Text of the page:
How much is TOO MUCH?
A REASONABLE DAILY FEE, ONE DOCTOR SAYS, IS $1,000-$2,000 BUT ANOTHER SAYS: $450,000
By Salma Khalik, Health Correspondent
Just how much can a doctor charge a patient?
As little as one to two thousand dollars a day, and as much as $450,000 a day - these are the two extremes that doctors themselves considered reasonable fees for Dr Susan Lim to have charged for round-the-clock service to a royal patient from Brunei. The figures were quoted by expert witnesses during the first disciplinary hearing against the private surgeon for overcharging Pengiran Anak Hajah Damit, who was the Brunei queen's sister and Sultan Hassanal Bolkiah's cousin.
A summary of the first disciplinary hearing - which ended without a verdict - was submitted to the High Court last week. The court will decide whether the Singapore Medical Council (SMC) can proceed with a second hearing against the surgeon. Dr Lim's lawyer, senior counsel Lee Eng Beng from Rajan & Tann, argued in the High Court that as far as such fees go, there is no industry standard. This is because Singapore's Competition Commission had already ruled against such fee guidelines, saying they were uncompetitive. Fees vary, therefore, from case to case. And in the case of this particular patient, Dr Lim had an agreement with her that the fees would come to $100,000 to $200,000 a day for the 24/7 service requested, said Mr Lee.
However, lawyers for the SMC dispute that there was ever such an agreement, based on correspondence from the Health Ministry in Brunei. They said that what Dr Lim had was a 'standard letter' that patients at all hospitals sign, adding: 'We do not believe that this is licence for doctors to render exorbitant bills and insist on payment of these bills which are not justified by the treatment given.'
The Ministry of Health (MOH) has levelled 94 charges against Dr Lim, of which about 10 relate to services provided by other specialists. Those 10 charges claim that Dr Lim had marked up the bills significantly, in one case, by as many as 526 times. The first disciplinary hearing convened by the SMC to look into the MOH charges was curtailed without a verdict. Dr Lim is now fighting the SMC's attempt to convene a fresh hearing and has taken the case to the High Court. In the first hearing, lawyers from both sides had called expert witnesses to try and establish what would be considered a reliable benchmark for fees.
The total Dr Lim charged the patient in 2004 was $2.8 million; for 2005, it was $3.8 million; and for 2006 it came to $7.5 million. Dr Hong Ga Sze, a surgeon in private practice who said he had assumed routine work, pegged the daily rate at $1,000 to $2,000. Dr Tan Yew Oo, an oncologist at the Gleneagles Cancer Centre, gave a rate of $10,000 to $20,000 a day. Professor Soo Khee Chee, head of the , said $100,000 a day was fine and agreed that on a day such as June 14, 2007 - when the patient, who was very sick, was air-lifted to Brunei - Dr Lim could have charged as much as $450,000 as the service provided was 'unique'. This includes all other expenses, such as the cost of the plane.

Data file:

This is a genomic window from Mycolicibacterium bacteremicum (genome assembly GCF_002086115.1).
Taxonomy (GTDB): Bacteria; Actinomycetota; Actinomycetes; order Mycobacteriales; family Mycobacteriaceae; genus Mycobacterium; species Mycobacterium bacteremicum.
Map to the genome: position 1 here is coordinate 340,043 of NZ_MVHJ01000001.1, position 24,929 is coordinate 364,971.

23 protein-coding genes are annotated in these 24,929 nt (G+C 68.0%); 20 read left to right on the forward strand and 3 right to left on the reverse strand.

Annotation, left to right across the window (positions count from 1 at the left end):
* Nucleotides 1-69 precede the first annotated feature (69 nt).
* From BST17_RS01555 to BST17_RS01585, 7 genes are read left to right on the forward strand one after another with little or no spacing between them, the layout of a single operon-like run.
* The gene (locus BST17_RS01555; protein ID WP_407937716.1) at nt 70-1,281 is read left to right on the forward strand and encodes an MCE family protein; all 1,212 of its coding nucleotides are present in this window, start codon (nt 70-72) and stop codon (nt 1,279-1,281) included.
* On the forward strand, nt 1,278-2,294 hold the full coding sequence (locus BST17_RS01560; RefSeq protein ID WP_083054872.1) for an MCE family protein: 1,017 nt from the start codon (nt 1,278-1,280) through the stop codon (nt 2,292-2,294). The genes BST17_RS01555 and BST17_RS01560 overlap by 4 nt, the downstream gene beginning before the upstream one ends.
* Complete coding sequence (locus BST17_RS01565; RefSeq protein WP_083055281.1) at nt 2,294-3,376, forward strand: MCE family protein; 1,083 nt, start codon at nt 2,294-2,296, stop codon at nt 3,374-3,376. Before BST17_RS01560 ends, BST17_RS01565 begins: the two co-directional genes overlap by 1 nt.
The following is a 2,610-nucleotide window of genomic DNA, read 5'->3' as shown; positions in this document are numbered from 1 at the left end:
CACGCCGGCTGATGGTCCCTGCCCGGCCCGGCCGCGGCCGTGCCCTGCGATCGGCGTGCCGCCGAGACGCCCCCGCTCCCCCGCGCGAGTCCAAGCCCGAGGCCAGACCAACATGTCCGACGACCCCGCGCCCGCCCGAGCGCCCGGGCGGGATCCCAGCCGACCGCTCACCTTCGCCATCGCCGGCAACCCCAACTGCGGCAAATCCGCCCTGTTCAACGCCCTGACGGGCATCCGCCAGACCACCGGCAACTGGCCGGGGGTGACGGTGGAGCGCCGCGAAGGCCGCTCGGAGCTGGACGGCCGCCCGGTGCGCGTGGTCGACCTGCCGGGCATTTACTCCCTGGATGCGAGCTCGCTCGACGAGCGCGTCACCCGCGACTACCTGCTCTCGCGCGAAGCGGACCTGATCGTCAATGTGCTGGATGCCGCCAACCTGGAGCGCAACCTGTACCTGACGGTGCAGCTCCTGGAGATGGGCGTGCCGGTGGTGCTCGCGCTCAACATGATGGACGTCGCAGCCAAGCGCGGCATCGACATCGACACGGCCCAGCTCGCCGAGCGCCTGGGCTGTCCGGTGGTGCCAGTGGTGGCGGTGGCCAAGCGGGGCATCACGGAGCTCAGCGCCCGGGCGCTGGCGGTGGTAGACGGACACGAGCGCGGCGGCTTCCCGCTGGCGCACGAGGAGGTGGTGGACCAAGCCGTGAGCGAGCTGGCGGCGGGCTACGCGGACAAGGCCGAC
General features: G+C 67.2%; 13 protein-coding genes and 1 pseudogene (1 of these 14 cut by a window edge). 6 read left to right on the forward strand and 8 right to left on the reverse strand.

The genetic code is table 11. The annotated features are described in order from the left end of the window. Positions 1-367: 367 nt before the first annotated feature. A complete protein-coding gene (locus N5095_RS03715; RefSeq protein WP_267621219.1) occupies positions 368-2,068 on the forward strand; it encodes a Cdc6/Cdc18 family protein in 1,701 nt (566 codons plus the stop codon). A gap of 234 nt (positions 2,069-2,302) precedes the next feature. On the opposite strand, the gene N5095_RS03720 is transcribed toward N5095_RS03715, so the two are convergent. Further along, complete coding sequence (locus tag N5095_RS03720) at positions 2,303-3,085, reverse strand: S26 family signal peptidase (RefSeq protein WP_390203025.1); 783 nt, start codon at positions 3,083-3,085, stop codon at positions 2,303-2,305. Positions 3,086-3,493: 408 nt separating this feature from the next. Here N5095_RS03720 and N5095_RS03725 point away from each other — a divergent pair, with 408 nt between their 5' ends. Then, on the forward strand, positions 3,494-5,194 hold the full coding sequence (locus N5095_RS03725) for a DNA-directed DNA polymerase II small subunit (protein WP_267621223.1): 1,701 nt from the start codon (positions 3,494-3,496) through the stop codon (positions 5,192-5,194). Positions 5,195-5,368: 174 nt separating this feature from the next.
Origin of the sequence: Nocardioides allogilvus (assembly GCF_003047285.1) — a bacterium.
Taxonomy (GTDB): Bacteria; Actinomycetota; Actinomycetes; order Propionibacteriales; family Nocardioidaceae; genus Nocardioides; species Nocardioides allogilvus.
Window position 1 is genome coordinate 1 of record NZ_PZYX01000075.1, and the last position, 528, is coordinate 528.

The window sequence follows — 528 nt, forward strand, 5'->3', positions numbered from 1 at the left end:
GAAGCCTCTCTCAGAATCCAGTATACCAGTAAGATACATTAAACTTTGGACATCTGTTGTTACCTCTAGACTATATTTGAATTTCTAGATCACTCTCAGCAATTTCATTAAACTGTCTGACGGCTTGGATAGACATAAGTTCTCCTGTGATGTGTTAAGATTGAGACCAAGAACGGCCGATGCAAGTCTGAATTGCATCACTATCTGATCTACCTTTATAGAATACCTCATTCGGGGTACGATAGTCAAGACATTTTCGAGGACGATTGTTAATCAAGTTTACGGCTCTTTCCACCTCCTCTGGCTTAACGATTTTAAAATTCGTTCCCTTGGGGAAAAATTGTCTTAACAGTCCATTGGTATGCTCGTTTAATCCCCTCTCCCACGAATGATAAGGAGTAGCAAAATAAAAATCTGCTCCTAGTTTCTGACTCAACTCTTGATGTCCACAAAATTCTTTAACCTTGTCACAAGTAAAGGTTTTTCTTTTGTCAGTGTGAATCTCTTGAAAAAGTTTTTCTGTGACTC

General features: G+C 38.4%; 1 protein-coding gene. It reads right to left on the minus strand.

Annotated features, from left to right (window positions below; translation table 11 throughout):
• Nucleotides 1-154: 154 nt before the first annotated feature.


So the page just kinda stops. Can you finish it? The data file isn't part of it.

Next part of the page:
Just for Dr Lim's service, without the extras, he said, she could have charged up to $300,000 that day. His conclusions, he said, were based on his own experience and sense of morality. The three doctors were all witnesses for the SMC.
In their written submission to Justice Philip Pillai, who is presiding over the judicial review of the legality of SMC setting up a second disciplinary committee, Dr Lim's lawyers concluded: 'SMC's expert witness have failed to testify as to an established benchmark for what fees are acceptable.' They added: 'Top surgeons and doctors can earn millions of dollars in income if their services are highly sought after by patients and are priced accordingly.
'It is public knowledge that top surgeons such as Dr , prior to joining government service, earned an income of $4.5 million in 2001.'
They also cited examples of high charges levied by other doctors. Professor Ian Smith of the Royal Marsden Hospital in England, who treated the Brunei patient for two days, in January and April 2007, sent a bill for $135,000.
Dr Lim's lawyers said Prof Smith was an employee of Britain's National Health Service and did not have to worry about business costs. Unlike Dr Lim, he did not have accompanying staff and spent only 15 minutes with the patient each time. Among Singapore doctors, Dr Khoo Kei Siong, deputy director of Parkway Cancer Centre, quoted a fee of $300,000 - excluding expenses like a first-class air ticket and accommodation - for a 30-minute consultation overseas that took less than three days in all, including travel time.
Dr Goh Seng Heng, a general practitioner who does aesthetic treatments, charged $55,000 for 21/2 hours of treatment spread over 15 days. He also charged an Indonesian client $3,000 an hour for the 17 hours of travel and treatment time he undertook. The total bill was $51,000. On another occasion, Dr Goh charged $25,000 for a 15-minute session when equipment was used.
Dr Lim's lawyers also argued that the fees, as initially proposed, properly reflected the commercial costs of devoting a large part of the resources of the Susan Lim Holding group almost exclusively to the patient. This included clearing the entire clinic of other patients before the arrival of the royal entourage.
In 2007, Dr Lim's original bill was $24.8 million, before goods and services tax (GST). If this had been paid in full, it would have made up the lion's share of the group's revenue for the year of about $31 million. And this revenue figure is less than the $32.5 million projected revenue based on past growth. Profit before tax also fell. If the Brunei palace had paid the discounted $12 million bill in 2007, profit before tax would have been $5.7 million. This would still have been lower than that of the three preceding years, when Susan Lim Holding's annual pre-tax profit averaged $7.6 million.